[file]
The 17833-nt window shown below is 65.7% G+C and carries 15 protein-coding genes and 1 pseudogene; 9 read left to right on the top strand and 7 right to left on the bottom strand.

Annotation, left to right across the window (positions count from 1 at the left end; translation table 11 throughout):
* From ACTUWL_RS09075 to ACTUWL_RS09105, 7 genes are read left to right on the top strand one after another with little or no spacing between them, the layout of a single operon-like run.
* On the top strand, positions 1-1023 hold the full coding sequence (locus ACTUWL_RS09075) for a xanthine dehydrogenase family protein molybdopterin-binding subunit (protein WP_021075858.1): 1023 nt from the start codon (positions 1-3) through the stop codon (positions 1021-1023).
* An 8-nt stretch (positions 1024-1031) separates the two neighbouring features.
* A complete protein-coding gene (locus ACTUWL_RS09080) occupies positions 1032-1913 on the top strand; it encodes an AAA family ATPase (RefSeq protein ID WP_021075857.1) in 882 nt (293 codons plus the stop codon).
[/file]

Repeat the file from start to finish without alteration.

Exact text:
The 17833-nt window shown below is 65.7% G+C and carries 15 protein-coding genes and 1 pseudogene; 9 read left to right on the top strand and 7 right to left on the bottom strand.

Annotation, left to right across the window (positions count from 1 at the left end; translation table 11 throughout):
* From ACTUWL_RS09075 to ACTUWL_RS09105, 7 genes are read left to right on the top strand one after another with little or no spacing between them, the layout of a single operon-like run.
* On the top strand, positions 1-1023 hold the full coding sequence (locus ACTUWL_RS09075) for a xanthine dehydrogenase family protein molybdopterin-binding subunit (protein WP_021075858.1): 1023 nt from the start codon (positions 1-3) through the stop codon (positions 1021-1023).
* An 8-nt stretch (positions 1024-1031) separates the two neighbouring features.
* A complete protein-coding gene (locus ACTUWL_RS09080) occupies positions 1032-1913 on the top strand; it encodes an AAA family ATPase (RefSeq protein ID WP_021075857.1) in 882 nt (293 codons plus the stop codon).